• Some Phalaenopsis species in Malaysia are known to use subtle weather cues to coordinate mass flowering.
  • Some Phalaenopsis, Dendrobiums and Vandaceous species produce keiki, offshoots or plantlets formed from one of the nodes along the stem, through the accumulation of growth hormones at that point.
The filaments of the pollinia of some orchids dry up, if they haven’t been visited by an insect. The waxy pollen then fall on the stigma. This way, the orchid self-fertilizes.

Orchid Flowers

Orchids are truly flowers of superlatives. Even a complete layman in botany is awed by the beauty of orchids. No plant family has as many different flowers as the orchid family. There are many types of specializations within the Orchidaceae. Best known are the seemingly endless structural variations in the flowers that encourage pollination by particular species of insects, bats, or birds.

Most African orchids are white, while Asian orchids are multicolored. Some orchids only grow one flower, others sometimes more than a hundred.

The typical orchid flower is zygomorphic, i.e. bilaterally symmetrical. The flowers grow on racemes or panicles. These can be basal (i.e. produced from the base of the pseudobulb, as in Cymbidium), apical (i.e. produced from the apex of the orchid, as in Cattleya) or axillary (i.e. coming from a node between the leaf axil and the plant axis, as in Vanda).

The basic orchid flower is composed of three sepals in the outer whorl, and three petals in the inner whorl. The medial petal is usually modified and enlarged (then called the labellum or lip), forming a platform for pollinators near the center of the corolla. Together, except the lip, they are called tepals. Sepals form the exterior of the bud. They are green in this stage. When the flower opens, the sepals become colored. In many orchids, the sepals are mutually different and generally resemble the petals. It is not always easy to distinguish sepals and petals. The normal form can be found in Cattleya, with three sepals forming a triangle. But in Paphiopedilum (Venus Slippers) the lower two sepals are concrescent (fused together into a synsepal), while the lip has taken the form of a slipper. In Masdevallia all the sepals are fused into a calyx.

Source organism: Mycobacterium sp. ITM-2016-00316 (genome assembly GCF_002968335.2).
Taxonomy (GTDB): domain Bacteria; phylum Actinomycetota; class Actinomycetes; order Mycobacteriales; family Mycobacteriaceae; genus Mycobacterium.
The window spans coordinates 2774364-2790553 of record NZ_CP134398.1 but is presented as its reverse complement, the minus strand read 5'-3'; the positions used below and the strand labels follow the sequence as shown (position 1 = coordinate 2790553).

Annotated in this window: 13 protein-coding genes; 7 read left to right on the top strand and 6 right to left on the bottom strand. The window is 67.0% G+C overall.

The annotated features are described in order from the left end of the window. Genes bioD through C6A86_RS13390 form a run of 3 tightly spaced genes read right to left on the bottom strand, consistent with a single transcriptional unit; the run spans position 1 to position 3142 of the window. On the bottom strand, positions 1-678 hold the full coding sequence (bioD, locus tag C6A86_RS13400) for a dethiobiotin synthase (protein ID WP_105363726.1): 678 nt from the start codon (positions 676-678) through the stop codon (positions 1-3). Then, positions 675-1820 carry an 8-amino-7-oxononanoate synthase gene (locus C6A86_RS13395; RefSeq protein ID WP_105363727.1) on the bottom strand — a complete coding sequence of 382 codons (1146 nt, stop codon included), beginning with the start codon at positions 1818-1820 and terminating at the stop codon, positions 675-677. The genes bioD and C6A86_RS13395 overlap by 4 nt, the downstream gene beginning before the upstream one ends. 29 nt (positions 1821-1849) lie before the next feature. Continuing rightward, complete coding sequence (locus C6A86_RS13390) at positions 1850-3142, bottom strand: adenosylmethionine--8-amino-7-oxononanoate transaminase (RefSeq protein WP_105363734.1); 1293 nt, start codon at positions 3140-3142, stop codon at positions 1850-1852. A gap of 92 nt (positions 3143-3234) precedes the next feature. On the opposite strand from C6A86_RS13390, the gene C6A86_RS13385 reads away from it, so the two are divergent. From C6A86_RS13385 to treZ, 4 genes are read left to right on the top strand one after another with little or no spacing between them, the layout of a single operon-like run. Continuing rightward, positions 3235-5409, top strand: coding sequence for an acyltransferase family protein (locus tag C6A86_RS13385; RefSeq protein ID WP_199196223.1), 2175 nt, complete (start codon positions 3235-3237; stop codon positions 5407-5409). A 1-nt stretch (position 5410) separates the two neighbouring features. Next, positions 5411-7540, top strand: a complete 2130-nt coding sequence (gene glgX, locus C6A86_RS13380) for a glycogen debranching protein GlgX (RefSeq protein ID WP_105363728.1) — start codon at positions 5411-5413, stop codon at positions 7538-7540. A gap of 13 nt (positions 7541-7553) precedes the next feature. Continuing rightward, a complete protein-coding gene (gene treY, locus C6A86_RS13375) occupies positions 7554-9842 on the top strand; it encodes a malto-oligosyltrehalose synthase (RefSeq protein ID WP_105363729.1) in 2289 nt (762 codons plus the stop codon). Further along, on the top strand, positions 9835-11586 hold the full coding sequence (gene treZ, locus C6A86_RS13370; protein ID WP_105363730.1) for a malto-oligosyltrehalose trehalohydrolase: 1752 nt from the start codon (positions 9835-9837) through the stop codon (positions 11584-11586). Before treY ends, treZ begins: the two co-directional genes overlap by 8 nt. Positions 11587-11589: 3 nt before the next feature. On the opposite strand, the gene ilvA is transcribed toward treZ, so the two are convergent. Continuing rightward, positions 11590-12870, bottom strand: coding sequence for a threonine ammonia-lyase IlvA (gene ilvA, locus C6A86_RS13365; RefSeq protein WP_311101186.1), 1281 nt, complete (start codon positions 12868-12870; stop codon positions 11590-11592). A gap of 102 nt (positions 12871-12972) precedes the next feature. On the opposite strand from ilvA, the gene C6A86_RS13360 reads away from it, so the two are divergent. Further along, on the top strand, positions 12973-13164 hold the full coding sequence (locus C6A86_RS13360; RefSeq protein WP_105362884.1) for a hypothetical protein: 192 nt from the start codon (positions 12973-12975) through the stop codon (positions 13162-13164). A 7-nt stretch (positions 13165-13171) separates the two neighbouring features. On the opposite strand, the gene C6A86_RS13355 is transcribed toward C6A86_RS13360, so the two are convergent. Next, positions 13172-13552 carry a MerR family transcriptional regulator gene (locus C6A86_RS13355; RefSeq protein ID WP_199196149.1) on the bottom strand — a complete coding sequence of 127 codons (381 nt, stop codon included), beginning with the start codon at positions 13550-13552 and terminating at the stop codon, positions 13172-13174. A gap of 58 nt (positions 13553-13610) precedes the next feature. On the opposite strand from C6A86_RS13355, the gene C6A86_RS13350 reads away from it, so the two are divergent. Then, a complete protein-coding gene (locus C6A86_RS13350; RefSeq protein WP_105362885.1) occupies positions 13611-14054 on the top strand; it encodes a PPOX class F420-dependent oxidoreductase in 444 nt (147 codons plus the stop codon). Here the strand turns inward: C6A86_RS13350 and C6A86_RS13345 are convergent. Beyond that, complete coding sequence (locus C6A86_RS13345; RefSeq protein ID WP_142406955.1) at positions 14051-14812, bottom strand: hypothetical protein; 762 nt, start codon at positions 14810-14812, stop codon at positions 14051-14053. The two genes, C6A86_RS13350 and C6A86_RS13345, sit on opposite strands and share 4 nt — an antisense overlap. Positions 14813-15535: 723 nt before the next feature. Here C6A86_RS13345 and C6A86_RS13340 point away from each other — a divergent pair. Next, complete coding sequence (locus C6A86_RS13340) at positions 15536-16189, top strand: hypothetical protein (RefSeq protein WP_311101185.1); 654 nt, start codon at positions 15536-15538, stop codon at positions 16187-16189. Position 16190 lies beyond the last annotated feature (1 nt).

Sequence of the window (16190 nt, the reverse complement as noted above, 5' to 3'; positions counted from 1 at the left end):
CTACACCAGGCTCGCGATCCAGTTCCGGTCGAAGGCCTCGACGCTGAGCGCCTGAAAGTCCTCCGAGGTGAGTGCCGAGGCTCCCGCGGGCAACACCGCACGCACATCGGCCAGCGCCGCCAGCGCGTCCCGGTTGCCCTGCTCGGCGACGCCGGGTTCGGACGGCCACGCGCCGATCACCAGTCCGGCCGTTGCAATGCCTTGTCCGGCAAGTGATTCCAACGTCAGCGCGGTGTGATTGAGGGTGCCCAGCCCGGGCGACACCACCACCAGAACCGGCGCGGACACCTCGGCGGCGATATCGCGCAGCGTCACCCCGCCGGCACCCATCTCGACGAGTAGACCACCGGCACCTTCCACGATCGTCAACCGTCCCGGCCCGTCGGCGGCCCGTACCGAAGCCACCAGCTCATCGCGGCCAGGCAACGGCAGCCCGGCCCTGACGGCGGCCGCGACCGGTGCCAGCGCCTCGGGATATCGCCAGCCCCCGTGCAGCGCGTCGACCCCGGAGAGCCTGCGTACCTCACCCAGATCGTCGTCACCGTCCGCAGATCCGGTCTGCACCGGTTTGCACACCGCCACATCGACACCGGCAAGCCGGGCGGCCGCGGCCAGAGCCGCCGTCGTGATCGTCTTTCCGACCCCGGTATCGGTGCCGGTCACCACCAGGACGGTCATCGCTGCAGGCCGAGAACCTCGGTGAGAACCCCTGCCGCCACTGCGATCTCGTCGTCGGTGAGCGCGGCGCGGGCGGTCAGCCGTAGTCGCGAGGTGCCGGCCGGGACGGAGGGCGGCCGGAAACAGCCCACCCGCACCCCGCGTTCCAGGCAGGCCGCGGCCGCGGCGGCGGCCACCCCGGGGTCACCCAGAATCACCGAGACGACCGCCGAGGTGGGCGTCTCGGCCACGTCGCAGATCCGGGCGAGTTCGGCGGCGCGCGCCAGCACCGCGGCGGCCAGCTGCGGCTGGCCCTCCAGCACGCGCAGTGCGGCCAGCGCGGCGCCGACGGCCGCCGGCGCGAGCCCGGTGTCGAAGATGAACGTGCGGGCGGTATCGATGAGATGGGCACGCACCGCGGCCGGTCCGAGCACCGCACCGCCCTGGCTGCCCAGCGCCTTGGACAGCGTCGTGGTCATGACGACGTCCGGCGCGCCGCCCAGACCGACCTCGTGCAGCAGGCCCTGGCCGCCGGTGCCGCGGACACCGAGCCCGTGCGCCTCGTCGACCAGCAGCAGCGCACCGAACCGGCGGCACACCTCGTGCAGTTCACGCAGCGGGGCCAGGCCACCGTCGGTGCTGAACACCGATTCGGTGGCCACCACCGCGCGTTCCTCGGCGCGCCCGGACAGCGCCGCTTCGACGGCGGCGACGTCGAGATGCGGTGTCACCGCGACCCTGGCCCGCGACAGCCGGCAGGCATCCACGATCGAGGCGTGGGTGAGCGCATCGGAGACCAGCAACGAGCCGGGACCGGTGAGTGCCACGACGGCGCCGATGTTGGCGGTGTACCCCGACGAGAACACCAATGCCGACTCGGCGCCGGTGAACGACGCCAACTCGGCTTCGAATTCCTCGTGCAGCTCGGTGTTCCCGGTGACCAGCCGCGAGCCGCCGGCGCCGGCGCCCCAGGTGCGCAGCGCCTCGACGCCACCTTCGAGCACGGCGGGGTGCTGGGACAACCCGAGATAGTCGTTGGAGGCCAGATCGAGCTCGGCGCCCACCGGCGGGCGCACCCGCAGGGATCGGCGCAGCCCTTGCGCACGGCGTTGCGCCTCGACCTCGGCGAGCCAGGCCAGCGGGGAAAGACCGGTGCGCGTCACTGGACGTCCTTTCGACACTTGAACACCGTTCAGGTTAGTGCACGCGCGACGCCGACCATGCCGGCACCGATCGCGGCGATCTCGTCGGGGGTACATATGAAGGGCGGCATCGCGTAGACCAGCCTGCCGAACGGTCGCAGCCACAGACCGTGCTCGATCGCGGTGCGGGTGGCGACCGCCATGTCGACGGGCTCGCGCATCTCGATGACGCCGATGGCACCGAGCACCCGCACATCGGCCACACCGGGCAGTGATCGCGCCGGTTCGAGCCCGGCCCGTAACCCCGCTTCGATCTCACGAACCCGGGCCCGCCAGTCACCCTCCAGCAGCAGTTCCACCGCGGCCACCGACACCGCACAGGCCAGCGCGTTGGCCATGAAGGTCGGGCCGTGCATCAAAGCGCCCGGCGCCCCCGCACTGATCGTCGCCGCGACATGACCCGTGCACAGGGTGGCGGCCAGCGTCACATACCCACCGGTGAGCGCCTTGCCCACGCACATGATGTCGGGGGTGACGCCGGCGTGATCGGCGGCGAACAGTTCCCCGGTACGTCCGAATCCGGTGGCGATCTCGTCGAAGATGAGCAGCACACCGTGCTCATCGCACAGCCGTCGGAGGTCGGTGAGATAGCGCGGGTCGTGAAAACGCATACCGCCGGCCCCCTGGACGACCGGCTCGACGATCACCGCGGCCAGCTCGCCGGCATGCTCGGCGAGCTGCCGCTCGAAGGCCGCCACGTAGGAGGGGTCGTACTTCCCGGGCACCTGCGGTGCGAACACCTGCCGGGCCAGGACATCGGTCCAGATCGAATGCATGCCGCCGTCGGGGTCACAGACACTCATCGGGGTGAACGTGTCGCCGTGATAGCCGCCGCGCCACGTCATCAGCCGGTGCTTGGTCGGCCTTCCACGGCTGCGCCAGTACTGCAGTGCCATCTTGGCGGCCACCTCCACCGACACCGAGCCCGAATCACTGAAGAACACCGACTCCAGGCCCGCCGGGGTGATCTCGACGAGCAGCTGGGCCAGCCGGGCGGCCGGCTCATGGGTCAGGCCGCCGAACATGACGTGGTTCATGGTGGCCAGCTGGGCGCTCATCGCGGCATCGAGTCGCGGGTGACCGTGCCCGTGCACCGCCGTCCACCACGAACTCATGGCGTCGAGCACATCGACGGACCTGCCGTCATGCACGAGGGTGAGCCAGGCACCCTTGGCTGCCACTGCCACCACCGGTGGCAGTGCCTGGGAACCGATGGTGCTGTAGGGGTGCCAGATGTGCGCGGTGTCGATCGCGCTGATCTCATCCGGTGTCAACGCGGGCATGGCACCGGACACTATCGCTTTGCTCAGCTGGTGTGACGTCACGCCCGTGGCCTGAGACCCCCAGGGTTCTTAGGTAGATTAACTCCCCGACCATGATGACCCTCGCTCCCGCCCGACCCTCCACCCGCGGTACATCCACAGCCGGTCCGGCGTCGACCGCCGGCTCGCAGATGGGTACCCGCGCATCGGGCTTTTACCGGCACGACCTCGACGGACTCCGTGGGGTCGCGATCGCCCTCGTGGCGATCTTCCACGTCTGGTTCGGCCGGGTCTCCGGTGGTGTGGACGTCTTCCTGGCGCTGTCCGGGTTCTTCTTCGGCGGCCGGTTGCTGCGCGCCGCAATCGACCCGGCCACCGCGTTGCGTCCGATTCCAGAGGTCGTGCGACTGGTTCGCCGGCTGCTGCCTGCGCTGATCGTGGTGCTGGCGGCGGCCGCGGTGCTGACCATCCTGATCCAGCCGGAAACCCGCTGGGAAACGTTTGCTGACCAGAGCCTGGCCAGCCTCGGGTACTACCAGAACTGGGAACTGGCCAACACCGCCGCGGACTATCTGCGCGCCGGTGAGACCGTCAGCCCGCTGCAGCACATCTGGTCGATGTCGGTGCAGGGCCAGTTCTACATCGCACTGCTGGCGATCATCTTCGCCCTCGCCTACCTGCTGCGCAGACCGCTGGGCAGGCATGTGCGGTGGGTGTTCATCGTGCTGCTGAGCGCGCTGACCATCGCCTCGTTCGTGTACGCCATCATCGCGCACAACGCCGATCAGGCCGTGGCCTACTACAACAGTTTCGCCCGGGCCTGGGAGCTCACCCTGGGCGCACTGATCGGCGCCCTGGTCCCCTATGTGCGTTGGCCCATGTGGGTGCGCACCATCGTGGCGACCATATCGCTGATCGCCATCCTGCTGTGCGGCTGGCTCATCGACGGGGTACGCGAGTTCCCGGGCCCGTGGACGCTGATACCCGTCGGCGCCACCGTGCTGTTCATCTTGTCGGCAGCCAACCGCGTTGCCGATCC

The reproductive organs in the centre (stamens and pistil) have been transformed into a cylindrical structure called the column or gynandrium. On top of it lies the stigma and the remains of stamens, the pollinia, a mass of waxy pollen on filaments. These filaments can be a caudicle (as in Habenaria) or a stipe (as in Vanda). These filaments hold the pollinia to the viscidium (sticky pad). The pollen are held together by the alkaloid viscine. This viscidium adheres to the body of a visiting insect. The type of pollinia is useful in determining the genus.
On top of the pollinia is the anther cap, preventing self-pollination. At the upper edge of the stigma of single-anthered orchids, in front of the anther cap, is the rostellum, a slender beaklike extension.

Plant thallus and roots

All orchids are perennial herbs.
  • Some orchids are terrestrial, growing rooted in the soil. Terrestrial orchids may be rhizomatous, forming corms or tubers. These act as storage organs for food and water. The root caps of terrestrials are smooth and white. Terrestrials are mostly found in colder climates.